Later that evening, returning to his hotel room, Georges hears a loud noise in the night. The next day, Georges is about to slink out quietly in hopes of financing his stay; the proprietor of the hotel now sits where the employee once did. Explaining his current situation, he informs the proprietor of his guarantee exchange with his wedding ring. He is sharply informed the employee who took in the said ring had committed suicide that night—the loud noise previously heard was a gunshot. Told he had no family, the employee’s death is nonchalantly brushed off and Georges concerns seemingly flit immediately to reacquiring his ring. The casual discussion of suicide and death itself is strikingly absurd in both men’s reactions—whilst Dupieux takes this a step further and shows us the mangled body lying in a backroom as if waiting to be discarded in the garbage. Whilst missing the majority of his face, the body, arms folded, is wearing his ring; Georges does not hesitate to remove it from the cadaver’s finger or take the late employee’s suede hat for himself.
The mission—eradicating all other jackets—begins in a less sinister endeavour than it ends. The camera records the frivolous requests: take off your jacket. Georges’ hubris encompasses all, so such a bizarre task becomes an almost endearing journey of self-discovery. Denise, another fascinating character, tells Georges of her desire to be a film editor, having something of a hobby re-editing films. There is no transference in delusions of grandeur; Denise is firmly confident in herself. A thematic point of reference allows the film to shift from a masculine search for identity into a much deeper tale of absurdism—from the Fight Club–esque fragility of man’s longing for identity to the shared search for a purpose in Columbus or Lost in Translation. Denise fully commits to the faux filmmaking ruse she is sold, giving Georges her time and money to fulfil his elusive quest. Even in the eventual descent into violence and murder that are consequences of a frustratingly daunting task for Georges, Denise remains focused.
Though explicitly brutal, the murders committed by Georges when acquiring local townsfolk’s jackets always retain a comedic element. Without ever appearing to be personal, the murders are a natural progression from asking for garments to simply needing to speed up the acquisition—at his own jacket’s demands. The kitsch violence ensures the film remains very much in line with Dupieux’s usual output as a filmmaker. Ironically it is one of the non-lethal encounter’s that leads to an act of retribution against Georges; a young boy who appears to irk the protagonist is struck down for following him, perhaps an admirer of his jacket. This boy’s father shoots an unsuspecting Georges, now adorned in an entire outfit of suede—thanks to Denise. Georges falls to the ground; before the dust has settled, Denise takes the jacket for herself and films this—Deerskin has come full circle, the jacket has a new owner.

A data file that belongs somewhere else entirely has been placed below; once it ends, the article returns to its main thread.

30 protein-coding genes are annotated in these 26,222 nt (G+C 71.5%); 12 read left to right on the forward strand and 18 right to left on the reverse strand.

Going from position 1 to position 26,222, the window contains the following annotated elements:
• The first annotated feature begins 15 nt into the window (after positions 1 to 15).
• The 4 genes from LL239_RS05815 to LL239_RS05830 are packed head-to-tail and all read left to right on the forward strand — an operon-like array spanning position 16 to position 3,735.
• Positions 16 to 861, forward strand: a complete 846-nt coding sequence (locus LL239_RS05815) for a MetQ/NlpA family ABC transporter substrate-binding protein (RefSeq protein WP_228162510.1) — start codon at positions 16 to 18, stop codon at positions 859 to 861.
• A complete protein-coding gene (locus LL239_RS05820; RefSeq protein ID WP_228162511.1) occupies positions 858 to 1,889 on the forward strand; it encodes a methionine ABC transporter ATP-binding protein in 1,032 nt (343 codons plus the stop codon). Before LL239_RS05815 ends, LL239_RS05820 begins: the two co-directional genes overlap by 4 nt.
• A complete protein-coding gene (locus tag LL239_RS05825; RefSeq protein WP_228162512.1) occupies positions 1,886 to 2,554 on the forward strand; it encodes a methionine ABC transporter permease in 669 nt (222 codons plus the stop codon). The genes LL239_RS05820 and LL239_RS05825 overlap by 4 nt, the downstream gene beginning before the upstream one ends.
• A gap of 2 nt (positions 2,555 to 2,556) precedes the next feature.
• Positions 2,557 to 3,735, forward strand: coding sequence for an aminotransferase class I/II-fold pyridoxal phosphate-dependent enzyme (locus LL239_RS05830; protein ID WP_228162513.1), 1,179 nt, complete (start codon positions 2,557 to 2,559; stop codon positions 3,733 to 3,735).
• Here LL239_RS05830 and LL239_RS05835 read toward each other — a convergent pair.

Whilst much of the film focuses on Georges newfound purpose in the face of a world he once felt cast out by, there is a palpable sense of pointlessness in Denise’s character. The latter, working long hours at a local bar in a small village when creative, with her ‘smart machine’ brain able to edit Georges nonsensical recordings into some form of mockumentary narrative. Georges never quite reaches the level of sinister narcissism in his own absurd world devoid of any meaning that perhaps American Psycho’s Patrick Bateman or The House That Jack Built‘s Jack reach, the Frenchman’s lacking intelligence allows him to retain his endearing loser status. Though Denise never exhibits physical violence towards anyone, she is unaffected by Georges’ murders that he shows her through the recordings he provides for her to edit.
In the knowledge that Georges actually isn’t a filmmaker and there are no producers, in Siberia, or anywhere else he may claim, Denise still sees a project within their acquaintance. Despite all of the ensuing chaos and point-blank executions, she pines for Georges’ jacket. As if the film within the film communicates with her, the moment she can cloak herself in the tasselled deerskin jacket is resoundingly satisfying. Both characters’ object of desire is elevated as if offering the sense of direction both appear to seek; the absurd solution rectifies the absurd world. Dupieux’s Deerskin placates the characters and audience alike with the bizarre and surreal notion a new coat can bring a form of catharsis in our irrational lives. The sentiments of consumerism and the inherent value we, as a society, place in inanimate objects of clothing or objects of other functions to comprehend the randomness of everyday life is proposed playfully by Dupieux, even as madness takes hold.